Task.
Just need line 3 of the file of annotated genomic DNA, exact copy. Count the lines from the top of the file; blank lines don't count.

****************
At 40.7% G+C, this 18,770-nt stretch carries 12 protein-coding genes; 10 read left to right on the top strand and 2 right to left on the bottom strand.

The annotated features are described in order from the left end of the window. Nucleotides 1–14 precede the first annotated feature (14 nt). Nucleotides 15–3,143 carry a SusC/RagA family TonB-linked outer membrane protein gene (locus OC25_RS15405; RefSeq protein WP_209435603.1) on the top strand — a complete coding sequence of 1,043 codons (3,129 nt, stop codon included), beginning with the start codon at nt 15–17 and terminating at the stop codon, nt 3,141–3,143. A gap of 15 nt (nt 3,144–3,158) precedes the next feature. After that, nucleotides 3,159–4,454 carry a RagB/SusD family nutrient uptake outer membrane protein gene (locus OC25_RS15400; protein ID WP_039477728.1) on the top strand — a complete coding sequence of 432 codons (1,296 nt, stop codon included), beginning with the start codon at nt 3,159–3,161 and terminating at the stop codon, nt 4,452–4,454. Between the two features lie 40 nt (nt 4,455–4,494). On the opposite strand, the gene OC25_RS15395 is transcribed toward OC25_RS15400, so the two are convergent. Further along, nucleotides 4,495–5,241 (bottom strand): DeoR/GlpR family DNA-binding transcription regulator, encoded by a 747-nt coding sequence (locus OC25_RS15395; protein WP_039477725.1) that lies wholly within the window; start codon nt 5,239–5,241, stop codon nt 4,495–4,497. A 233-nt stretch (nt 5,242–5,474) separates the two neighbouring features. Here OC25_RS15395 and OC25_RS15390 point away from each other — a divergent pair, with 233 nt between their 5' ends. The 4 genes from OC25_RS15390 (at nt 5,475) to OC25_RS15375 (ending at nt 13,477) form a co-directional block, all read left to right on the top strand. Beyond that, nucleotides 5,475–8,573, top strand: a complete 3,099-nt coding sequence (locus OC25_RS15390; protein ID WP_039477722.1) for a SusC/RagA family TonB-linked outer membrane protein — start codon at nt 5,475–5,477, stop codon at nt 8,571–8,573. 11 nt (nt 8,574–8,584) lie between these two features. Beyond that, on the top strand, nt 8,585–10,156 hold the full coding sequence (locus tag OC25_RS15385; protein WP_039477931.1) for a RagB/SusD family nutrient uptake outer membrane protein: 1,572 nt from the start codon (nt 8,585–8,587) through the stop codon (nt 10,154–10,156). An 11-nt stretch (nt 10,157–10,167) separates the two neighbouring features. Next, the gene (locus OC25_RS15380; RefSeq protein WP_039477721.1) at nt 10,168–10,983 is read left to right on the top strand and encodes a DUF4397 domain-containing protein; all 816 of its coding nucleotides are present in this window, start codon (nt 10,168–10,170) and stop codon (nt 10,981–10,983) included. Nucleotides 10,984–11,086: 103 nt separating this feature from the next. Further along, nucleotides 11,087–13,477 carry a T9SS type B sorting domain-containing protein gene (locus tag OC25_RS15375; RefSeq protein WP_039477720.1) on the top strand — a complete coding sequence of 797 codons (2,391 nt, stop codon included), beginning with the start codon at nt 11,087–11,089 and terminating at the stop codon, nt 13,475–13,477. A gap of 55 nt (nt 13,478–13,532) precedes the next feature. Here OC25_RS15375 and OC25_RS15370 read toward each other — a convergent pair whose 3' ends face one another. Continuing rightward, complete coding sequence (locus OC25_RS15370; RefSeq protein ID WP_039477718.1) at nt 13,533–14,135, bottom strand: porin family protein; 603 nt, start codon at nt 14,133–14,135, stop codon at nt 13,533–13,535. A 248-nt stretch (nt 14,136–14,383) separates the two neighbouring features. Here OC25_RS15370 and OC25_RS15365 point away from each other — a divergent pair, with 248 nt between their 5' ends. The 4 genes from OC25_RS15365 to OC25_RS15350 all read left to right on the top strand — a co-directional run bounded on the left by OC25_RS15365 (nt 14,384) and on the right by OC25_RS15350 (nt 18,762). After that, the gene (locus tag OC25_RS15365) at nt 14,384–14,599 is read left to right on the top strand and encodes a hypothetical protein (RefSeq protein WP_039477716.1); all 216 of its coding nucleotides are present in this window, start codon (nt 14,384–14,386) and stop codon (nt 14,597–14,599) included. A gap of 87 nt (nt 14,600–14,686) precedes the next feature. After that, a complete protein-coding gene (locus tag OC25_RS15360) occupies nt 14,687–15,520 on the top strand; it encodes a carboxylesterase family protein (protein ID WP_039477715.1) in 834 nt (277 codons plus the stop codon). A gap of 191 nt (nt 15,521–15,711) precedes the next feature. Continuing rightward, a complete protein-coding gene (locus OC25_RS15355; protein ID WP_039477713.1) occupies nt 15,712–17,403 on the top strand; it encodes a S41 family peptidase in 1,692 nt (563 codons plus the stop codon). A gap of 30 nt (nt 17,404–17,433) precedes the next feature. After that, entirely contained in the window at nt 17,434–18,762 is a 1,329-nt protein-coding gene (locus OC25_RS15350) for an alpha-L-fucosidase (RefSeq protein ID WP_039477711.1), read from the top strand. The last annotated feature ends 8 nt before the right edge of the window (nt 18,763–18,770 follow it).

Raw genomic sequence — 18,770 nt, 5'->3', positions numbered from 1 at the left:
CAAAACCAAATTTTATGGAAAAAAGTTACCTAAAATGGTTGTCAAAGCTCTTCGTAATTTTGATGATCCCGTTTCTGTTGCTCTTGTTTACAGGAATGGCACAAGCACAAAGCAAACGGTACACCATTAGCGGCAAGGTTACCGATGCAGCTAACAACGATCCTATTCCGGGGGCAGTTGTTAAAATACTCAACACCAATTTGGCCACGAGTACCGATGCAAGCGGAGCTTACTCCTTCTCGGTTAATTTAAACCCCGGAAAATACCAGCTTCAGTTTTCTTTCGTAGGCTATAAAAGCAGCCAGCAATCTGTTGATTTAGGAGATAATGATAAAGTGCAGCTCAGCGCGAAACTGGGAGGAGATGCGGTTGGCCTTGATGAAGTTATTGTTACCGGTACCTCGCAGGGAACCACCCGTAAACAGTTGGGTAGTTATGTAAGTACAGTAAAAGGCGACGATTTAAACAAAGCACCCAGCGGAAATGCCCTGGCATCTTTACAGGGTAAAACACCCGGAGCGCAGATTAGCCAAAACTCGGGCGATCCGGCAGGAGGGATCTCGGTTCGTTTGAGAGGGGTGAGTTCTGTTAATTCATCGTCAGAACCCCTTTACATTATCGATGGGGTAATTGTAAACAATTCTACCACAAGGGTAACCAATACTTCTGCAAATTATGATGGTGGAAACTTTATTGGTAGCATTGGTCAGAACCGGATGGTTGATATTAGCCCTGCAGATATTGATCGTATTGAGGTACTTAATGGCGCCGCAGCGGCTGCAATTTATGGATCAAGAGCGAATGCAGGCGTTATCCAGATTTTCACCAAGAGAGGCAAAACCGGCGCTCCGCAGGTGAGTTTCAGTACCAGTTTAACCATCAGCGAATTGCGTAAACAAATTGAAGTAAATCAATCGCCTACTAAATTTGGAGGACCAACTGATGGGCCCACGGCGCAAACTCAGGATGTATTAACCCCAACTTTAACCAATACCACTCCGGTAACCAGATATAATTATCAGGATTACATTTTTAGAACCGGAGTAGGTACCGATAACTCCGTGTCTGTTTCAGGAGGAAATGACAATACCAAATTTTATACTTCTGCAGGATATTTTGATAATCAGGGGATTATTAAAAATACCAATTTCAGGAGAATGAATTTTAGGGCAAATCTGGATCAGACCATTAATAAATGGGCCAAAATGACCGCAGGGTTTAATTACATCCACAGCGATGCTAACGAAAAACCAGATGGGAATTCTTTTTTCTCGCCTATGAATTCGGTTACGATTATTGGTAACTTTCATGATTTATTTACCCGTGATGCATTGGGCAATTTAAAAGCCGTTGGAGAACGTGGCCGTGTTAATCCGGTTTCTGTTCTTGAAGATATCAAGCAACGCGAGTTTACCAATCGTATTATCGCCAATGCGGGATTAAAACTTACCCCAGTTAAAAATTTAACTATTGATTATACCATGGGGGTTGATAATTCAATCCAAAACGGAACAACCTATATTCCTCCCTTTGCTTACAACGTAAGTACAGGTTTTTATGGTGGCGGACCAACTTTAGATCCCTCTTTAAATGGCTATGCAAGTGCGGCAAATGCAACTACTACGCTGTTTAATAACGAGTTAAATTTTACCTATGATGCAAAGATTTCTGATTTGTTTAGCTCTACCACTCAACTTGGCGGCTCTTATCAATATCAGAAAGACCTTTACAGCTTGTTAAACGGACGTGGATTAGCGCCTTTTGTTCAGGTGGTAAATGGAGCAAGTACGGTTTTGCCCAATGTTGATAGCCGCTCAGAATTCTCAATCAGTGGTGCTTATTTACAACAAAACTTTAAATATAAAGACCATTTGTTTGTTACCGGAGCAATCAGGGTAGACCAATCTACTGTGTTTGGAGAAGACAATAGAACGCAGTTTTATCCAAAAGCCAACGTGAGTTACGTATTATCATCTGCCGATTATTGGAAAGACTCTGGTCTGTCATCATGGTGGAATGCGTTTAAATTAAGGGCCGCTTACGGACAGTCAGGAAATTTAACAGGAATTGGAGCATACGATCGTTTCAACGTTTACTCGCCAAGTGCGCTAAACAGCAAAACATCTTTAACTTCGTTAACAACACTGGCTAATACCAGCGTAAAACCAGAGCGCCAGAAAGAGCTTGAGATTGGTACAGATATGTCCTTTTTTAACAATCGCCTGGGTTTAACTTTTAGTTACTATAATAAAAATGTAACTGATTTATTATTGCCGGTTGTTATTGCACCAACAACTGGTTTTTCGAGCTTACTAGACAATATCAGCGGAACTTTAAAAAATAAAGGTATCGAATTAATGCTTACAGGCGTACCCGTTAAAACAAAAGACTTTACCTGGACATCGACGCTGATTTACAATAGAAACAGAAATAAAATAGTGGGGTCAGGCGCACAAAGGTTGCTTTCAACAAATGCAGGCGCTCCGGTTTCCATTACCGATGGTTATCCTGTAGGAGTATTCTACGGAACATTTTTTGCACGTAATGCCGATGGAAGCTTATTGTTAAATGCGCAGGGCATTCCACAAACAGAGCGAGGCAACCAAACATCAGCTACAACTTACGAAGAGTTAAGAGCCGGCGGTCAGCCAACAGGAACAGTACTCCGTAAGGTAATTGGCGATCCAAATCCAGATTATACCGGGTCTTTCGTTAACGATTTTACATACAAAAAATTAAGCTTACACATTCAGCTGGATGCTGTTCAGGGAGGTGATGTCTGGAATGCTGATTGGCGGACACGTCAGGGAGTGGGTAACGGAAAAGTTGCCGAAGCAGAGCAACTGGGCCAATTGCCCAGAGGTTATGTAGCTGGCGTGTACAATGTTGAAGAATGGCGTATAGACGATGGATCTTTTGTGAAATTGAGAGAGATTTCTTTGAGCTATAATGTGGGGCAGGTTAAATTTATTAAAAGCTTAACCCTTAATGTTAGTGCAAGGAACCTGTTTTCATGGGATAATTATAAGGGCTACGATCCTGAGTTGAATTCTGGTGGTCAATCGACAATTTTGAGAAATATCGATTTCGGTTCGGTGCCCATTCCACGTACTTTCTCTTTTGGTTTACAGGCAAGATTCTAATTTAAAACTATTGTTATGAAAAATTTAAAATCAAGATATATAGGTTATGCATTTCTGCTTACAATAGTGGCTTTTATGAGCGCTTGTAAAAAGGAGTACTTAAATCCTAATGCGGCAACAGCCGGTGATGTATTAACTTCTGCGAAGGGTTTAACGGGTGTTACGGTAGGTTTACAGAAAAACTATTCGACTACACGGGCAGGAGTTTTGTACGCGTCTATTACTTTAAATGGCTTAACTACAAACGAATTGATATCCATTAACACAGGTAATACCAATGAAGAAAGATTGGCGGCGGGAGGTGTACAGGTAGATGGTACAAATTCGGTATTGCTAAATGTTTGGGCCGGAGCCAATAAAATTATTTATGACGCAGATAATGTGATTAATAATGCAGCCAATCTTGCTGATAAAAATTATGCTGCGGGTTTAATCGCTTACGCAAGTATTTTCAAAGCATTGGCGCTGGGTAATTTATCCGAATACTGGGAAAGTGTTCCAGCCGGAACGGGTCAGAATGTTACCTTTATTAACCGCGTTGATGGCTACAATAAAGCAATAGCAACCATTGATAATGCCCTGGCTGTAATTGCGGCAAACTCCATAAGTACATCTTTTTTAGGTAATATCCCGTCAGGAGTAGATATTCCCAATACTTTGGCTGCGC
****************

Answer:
Raw genomic sequence — 18,770 nt, 5'->3', positions numbered from 1 at the left: